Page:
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CAH Contracting for Emergency Call Services

Medicare Part A provides cost reimbursement to critical access hospitals (CAHs) for the reasonable costs of compensating emergency room physicians, physician assistants, nurse practitioners, and clinical nurse specialists who are on call, as long as they are not otherwise furnishing medical services and are not on call at any other provider or facility.

In order to maximize Medicare reimbursement under these regulatory provisions, some CAHs, particularly the smaller ones, have written their practitioner emergency coverage contracts (employment or independent contractor agreements) requiring the licensed health care professionals to provide emergency coverage during weekday business hours without compensation by the CAH when they are in their medical clinics nearby. If the practitioners are compensated while scheduled for clinic services, that compensation is not Medicare cost reimbursable because the practitioners are "otherwise furnishing medical services."

Over time, some CAHs have changed their approach because the on-call practitioners may feel that they are being taken advantage of by being required to provide this weekday coverage without compensation. Some CAHs have elected to pay for the coverage while the on-call practitioner is scheduled in the medical clinic, even though this compensation will not be cost reimbursed. CAHs with high daytime emergency department volume have in some cases hired advance practice providers (PAs and NPs) to staff the emergency department on-site on weekdays so that the employed practitioners scheduled in their medical clinics do not have to be interrupted to respond to the emergency department. This approach eliminates the need for uncompensated weekday business hour coverage.

Another challenge has been valuation of the on-call responsibilities for purposes of cost reimbursement. Most CAH-employed physicians and advance practice providers are expected to provide a specified number of weeknight and weekend emergency coverage shifts as a duty of employment. If the employed practitioner accepts CAH requests for emergency coverage in excess of the contractually required number of emergency shifts, he or she is paid an additional fee set out in the employment agreement. The dilemma is that, if the contractually required shifts are compensated as a part of the practitioner's base salary, it is not clear which portion of that base salary is attributable to emergency coverage of the required shifts, and thus eligible for cost reimbursement. To the extent that the excess shifts are separately compensated (and thus valued), that provides a basis for extrapolating the portion of the base salary attributable to the required emergency call shifts. However, Medicare regulations and Manual provisions make it clear that the compensation must be reasonable, and on desk audit, WPS and other Medicare contractors regularly question CAHs' calculations. For these reasons, it makes sense to include CAH cost report preparers in the discussion of contract provisions relating to compensation for emergency call services.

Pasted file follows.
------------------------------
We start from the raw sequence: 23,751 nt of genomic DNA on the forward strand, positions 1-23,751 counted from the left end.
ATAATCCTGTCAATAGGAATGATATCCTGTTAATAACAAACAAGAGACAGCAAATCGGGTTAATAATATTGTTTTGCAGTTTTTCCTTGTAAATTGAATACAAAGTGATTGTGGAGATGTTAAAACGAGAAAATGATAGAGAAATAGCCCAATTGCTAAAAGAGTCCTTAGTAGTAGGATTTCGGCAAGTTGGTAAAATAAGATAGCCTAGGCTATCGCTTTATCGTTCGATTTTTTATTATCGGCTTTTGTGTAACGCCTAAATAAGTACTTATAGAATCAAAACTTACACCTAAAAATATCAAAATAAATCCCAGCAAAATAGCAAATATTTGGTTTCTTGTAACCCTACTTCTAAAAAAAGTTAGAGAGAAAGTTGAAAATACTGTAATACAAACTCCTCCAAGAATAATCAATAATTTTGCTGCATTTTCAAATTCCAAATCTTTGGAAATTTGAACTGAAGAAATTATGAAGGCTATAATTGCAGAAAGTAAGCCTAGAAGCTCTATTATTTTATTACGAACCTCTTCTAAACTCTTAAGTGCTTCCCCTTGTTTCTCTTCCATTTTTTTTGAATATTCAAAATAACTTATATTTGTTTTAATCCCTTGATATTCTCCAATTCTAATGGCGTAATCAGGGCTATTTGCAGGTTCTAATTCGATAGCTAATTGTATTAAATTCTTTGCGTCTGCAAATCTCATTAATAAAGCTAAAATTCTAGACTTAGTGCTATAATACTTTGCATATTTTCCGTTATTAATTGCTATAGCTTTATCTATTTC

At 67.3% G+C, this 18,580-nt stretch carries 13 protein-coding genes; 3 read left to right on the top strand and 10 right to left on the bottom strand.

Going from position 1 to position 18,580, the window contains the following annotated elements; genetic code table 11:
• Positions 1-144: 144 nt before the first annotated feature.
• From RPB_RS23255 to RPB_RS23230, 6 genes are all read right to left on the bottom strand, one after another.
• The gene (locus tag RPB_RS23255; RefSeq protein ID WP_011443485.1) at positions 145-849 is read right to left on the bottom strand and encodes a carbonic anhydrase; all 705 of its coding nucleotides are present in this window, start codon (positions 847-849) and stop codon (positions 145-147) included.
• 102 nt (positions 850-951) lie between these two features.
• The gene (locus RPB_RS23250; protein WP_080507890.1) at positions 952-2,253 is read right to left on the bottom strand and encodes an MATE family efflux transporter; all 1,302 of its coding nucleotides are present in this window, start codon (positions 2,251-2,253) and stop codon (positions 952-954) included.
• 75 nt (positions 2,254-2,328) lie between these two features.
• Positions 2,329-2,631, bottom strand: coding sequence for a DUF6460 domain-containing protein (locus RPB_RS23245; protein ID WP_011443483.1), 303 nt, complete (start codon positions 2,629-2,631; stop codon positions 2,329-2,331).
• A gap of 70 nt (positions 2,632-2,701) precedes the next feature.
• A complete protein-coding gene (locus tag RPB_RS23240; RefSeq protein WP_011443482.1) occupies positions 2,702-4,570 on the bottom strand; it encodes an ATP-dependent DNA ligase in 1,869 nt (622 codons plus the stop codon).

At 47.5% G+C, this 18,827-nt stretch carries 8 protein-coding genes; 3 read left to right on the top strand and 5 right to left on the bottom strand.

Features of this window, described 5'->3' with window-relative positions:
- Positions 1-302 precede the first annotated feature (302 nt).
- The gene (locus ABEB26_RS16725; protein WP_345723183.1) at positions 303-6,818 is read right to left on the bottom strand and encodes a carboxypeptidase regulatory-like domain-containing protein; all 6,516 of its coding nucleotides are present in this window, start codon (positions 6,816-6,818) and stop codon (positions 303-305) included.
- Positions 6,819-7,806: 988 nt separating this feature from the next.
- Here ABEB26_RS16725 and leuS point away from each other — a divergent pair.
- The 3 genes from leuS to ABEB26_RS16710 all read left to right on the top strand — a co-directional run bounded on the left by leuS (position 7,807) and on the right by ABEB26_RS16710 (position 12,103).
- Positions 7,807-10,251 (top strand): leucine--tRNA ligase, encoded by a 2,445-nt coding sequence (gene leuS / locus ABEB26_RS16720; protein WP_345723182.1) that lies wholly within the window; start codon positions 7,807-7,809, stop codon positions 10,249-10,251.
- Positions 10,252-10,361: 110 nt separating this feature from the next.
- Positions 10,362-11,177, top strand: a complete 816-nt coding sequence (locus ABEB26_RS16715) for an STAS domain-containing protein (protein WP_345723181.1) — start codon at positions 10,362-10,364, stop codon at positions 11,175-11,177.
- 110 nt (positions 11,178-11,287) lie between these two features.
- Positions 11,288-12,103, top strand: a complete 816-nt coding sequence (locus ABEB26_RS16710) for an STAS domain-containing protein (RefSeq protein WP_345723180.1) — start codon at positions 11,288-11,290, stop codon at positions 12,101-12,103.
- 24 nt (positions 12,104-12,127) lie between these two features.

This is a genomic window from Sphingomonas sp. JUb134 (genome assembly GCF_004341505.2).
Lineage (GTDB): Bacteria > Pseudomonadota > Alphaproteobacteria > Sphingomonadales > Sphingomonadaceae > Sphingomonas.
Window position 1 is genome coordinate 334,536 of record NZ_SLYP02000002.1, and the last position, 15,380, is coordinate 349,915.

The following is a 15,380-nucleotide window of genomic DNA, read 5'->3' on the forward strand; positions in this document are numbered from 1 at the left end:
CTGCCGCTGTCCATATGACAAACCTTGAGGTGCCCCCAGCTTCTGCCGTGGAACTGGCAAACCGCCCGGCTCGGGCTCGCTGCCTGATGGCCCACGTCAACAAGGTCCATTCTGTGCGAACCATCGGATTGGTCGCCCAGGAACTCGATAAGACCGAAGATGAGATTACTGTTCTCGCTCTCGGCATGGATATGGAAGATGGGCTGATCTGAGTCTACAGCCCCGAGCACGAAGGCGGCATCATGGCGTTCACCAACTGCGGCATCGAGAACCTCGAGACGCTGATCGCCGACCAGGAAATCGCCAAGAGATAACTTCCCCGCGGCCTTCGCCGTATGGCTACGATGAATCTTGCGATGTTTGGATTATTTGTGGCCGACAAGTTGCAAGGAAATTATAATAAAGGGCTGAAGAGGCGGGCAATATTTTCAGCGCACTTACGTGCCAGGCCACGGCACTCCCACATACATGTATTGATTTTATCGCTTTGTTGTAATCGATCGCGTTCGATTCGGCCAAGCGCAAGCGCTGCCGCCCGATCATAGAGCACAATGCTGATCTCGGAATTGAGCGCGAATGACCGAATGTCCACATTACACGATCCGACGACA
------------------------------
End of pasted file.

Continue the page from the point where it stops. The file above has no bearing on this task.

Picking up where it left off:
Importantly, CRNAs are not included in the list of licensed health care professionals for whose services Part A cost reimbursement is available for emergency coverage of a CAH. To some extent, this may suggest that the issues identified above with regard to compensation for emergency coverage by physicians, PAs, NPs and clinical nurse specialists are not relevant to CRNA contracting for emergency coverage. However, CAHs that have had 800 or fewer surgical procedures in the prior year are eligible to make an annual election to receive reasonable cost-based payment for CRNA services. This pass-through reimbursement is subject to some of the same analysis as described above in terms of reasonableness of emergency call compensation. Increasingly, WPS is reviewing CRNA employment and personal service agreements to consider the reasonableness of emergency coverage compensation. If the CRNA is paid on a base salary, without any apportionment for emergency call duties, it is possible that the Medicare contractor will compare the CRNA's compensation and duties to those of other CAHs receiving pass-through reimbursement for CRNA services, to determine reasonableness. For affected CAHs, it may be appropriate to include cost report preparers in CRNA contract preparation as it relates to compensation for emergency coverage.


Barbara E. Person

1700 Farnam Street | Suite 1500 | Omaha, NE 68102 | 402.344.0500